Council approves series of resolutions

The entire Keizer City Council met on Nov. 6 to put forth a series of proclamations this month as well as discuss and vote on a series of resolutions involving the peer court, the Keizer police, the various volunteer committees as well as joining a lawsuit against large cable franchises. 

The night began with a proclamation honoring members of the Confederated Tribes of the Grande Ronde and the Confederated Tribes of the Siletz Indians and making November Native American Heritage Month. 

The council also honored civil rights icon Ruby Bridges with a “walk to school” day on Nov. 14, where families, the Keizer police and the community will walk together to school to commemorate the walk Bridges made to school during a time of virulent, institiontional racism. 

The last proclamation established Nov. 25 as Small Business Saturday in an effort to acknowledge and highlight the town’s support for small businesses in the community. 

The first order of business involved a series of positions that were unanimously approved for two town committees. Matthew Stalheim captured position #1 on the Budget Committee and Clayton Rushton, David Louden and Bob Shackelford attained positions # 4, 5 and 6 on the Parks Advisory Board respectively.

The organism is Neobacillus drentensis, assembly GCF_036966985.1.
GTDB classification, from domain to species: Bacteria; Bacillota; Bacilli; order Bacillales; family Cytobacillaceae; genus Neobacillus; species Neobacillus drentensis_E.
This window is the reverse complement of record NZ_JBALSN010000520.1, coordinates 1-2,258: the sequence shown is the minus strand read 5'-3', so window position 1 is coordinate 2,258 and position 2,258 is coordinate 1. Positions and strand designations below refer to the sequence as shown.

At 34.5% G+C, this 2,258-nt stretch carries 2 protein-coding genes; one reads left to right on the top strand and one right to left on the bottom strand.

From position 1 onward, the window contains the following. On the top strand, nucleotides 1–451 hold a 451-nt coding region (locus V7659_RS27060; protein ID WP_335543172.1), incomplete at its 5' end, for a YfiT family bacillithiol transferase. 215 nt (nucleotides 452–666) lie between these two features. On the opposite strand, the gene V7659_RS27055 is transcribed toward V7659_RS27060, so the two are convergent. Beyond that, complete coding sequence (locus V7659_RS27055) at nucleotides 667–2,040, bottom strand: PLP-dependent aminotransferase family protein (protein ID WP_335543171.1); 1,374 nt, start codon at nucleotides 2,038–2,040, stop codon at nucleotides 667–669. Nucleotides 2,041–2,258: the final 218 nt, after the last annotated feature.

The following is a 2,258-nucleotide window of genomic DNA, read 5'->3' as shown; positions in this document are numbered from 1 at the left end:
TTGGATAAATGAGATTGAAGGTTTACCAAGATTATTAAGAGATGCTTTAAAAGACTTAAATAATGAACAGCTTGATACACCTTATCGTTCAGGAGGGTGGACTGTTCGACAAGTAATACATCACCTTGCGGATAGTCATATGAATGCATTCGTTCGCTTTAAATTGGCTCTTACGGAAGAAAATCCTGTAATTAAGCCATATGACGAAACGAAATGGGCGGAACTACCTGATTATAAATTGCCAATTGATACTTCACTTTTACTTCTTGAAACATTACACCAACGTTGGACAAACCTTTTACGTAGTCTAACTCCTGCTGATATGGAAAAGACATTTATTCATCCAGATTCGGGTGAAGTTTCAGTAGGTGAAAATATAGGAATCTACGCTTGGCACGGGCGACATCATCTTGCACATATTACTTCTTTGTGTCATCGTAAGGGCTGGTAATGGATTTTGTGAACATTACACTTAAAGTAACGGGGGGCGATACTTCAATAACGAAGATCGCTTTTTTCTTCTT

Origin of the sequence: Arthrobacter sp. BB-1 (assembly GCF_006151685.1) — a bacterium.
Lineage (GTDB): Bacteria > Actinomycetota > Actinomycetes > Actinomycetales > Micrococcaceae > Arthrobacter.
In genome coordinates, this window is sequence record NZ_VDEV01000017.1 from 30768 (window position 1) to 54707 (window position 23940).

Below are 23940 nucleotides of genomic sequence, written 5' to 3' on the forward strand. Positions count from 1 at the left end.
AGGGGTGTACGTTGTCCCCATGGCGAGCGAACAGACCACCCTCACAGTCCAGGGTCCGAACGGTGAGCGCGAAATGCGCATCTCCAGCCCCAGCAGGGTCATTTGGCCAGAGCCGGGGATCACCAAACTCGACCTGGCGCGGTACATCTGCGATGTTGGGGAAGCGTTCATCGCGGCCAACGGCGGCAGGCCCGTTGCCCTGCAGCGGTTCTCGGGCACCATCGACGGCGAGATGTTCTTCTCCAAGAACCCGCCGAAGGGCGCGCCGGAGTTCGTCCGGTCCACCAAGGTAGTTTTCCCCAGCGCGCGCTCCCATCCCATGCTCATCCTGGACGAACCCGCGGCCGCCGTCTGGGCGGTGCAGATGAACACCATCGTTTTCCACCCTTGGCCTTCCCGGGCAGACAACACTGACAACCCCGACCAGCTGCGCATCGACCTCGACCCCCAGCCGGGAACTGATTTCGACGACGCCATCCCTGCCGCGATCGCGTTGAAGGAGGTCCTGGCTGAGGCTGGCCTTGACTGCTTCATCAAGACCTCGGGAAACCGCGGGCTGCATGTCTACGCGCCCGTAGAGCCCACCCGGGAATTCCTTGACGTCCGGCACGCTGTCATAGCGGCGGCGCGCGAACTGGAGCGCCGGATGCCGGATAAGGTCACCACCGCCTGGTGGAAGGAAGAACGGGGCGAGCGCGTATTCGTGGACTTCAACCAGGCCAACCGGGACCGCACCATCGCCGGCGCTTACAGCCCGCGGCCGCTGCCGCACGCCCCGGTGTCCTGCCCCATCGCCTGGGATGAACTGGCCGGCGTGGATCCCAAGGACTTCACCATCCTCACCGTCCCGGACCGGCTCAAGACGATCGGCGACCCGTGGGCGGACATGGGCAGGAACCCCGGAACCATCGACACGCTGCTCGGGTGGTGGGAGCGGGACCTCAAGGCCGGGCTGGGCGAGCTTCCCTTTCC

Two public comments were made by residents in regards to having flashing speed signs placed on Alder Dr. NE. The speed signs were noted to have been discussed by the council with a decision to place them coming at the next meeting on Nov. 20. 

Another comment about an event at the Keizer Heritage Center was made, highlighting that renowned Native story-teller Ed Edmo would performing on Nov 17, 18 and 19 at 7:30 p.m. on the 17 and 18 and 2:30 p.m. on the 19.

The council discussed and voted on whether to award interim Peer Court Coordinator Emily Carter the position she was filling, removing the competitive bidding aspect for the position. 

Councilor Soraida Cross questioned Assistant City Manger Tim Wood about the position, its tenure as a well as the pool of applicants. She requested more information on the matter to aid in making better decisions and noted how important having relevant information about something is before ruling on it. The resolution was passed unanimously. 

The next resolution dealt with the Keizer Police’s request to purchase a Thermo Scientific Trunarc Handheld Narcotics analyzer for $26,768.26. With an annual warranty cost of $1,890, the device would decrease the amount of time testing illicit drugs takes for law enforcement. 

The funding comes from the police’s asset forfeiture fund which is specifically for law enforcement to help deal with drug-related crime.  

Councilor Laura Reid asked about a training component and software updates for the device. Chief Copeland responded that the device was user-friendly and directions could be found in the manual and on the social networking site